Genetics of a pheromonal difference contributing to reproductive isolation in Drosophila

Science  02 Sep 1994:
Vol. 265, Issue 5177, pp. 1461-1464
DOI: 10.1126/science.8073292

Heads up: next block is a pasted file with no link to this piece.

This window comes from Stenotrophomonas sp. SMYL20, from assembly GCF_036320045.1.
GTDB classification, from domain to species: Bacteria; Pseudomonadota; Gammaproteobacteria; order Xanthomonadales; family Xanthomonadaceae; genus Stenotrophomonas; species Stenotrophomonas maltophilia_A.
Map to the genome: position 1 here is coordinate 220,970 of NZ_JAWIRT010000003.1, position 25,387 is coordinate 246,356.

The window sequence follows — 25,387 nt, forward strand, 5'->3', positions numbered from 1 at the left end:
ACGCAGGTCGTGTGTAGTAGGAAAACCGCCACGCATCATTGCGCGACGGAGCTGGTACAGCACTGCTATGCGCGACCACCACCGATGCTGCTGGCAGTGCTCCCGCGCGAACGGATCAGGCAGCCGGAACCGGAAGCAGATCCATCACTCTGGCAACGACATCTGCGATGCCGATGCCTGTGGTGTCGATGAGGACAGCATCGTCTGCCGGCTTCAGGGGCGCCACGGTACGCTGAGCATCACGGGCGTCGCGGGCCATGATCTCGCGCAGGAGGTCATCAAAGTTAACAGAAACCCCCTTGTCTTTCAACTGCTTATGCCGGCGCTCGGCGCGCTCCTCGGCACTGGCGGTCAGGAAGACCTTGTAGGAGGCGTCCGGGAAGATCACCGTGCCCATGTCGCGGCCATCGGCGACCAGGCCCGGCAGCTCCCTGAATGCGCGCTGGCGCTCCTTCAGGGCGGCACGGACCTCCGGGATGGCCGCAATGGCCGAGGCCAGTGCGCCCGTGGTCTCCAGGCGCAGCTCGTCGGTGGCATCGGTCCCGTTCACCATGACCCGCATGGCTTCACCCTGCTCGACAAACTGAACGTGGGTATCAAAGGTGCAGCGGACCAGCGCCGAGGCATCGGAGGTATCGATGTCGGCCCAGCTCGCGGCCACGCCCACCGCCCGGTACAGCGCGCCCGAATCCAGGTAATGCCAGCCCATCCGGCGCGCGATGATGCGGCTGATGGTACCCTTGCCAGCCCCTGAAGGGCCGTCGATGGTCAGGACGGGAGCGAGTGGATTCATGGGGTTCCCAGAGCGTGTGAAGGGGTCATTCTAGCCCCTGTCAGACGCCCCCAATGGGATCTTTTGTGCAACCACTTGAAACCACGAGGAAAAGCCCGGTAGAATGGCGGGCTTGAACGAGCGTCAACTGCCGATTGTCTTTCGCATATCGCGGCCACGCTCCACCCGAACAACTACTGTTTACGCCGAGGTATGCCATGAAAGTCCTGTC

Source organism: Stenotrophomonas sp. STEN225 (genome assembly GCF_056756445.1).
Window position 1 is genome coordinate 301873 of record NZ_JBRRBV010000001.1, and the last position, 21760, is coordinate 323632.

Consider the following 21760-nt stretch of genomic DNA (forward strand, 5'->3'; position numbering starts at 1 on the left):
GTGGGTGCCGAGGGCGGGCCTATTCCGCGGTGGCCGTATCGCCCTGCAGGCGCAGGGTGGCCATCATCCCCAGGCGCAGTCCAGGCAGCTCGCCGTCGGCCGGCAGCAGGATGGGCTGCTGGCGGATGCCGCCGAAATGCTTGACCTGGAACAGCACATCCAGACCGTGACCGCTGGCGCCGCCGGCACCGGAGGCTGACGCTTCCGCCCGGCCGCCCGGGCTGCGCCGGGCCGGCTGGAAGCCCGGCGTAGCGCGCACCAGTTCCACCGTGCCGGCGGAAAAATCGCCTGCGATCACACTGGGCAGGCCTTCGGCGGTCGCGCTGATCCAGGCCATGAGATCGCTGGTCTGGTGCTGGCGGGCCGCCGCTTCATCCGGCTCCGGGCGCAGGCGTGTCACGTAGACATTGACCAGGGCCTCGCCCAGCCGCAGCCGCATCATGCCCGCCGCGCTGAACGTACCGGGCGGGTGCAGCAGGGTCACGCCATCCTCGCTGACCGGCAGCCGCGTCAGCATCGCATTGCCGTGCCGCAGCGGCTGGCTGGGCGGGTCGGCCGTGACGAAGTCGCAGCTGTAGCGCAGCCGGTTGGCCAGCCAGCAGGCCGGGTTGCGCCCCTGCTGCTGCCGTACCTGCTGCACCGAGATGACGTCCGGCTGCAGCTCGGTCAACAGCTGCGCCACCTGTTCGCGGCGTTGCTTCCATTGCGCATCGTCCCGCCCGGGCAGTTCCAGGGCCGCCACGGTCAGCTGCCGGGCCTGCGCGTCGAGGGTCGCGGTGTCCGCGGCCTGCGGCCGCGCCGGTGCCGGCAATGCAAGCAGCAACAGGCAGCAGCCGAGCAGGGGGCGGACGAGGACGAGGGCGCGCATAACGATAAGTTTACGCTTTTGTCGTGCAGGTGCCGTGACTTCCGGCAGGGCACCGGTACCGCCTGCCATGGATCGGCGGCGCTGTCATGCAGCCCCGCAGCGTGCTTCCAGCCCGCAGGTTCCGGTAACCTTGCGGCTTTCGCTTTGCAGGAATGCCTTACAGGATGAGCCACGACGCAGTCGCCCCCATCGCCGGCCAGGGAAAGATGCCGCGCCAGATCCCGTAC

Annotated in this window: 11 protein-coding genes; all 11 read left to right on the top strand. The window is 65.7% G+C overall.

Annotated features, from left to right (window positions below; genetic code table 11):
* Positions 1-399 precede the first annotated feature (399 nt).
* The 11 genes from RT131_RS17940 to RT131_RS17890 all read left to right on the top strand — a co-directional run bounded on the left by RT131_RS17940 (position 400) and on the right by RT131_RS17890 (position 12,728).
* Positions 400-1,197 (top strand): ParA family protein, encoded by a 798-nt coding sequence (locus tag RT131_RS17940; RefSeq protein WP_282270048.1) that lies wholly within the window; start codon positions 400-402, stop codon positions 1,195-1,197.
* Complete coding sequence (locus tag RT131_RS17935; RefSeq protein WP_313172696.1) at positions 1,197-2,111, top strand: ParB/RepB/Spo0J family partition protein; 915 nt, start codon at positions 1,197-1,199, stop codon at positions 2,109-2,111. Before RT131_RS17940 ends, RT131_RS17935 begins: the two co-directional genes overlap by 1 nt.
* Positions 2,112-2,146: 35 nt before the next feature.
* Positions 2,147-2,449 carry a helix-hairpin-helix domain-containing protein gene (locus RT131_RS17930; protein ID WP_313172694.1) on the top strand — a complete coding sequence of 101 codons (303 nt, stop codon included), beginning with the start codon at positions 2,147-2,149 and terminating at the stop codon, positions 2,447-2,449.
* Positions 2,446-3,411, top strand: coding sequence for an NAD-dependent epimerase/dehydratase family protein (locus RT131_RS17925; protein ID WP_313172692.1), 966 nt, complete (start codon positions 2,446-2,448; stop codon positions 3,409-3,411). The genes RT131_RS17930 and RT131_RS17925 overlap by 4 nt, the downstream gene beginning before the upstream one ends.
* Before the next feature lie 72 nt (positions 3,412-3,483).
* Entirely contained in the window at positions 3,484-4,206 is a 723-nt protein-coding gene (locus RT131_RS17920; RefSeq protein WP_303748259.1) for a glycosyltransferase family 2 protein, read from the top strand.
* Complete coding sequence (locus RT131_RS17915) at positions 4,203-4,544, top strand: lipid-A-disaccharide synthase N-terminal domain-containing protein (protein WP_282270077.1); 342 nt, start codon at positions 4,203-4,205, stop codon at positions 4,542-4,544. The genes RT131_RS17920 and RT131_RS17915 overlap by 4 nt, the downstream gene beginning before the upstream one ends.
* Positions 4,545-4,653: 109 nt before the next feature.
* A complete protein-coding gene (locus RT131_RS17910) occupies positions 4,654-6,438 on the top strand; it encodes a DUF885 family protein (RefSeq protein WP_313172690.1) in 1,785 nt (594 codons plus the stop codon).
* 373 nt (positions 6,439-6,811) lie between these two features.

Although sexual isolation is one of the most important causes of speciation, its genetic basis is largely unknown. Here evidence is presented that suggests that sexual isolation between two closely related species of Drosophila is largely caused by differences in female cuticular hydrocarbons. This difference maps to only one of the three major chromosomes, implying that reproductive isolation might have a fairly simple genetic basis. The effect of the hydrocarbons on courtship may help explain the ubiquitous asymmetry of sexual isolation between many pairs of Drosophila species.

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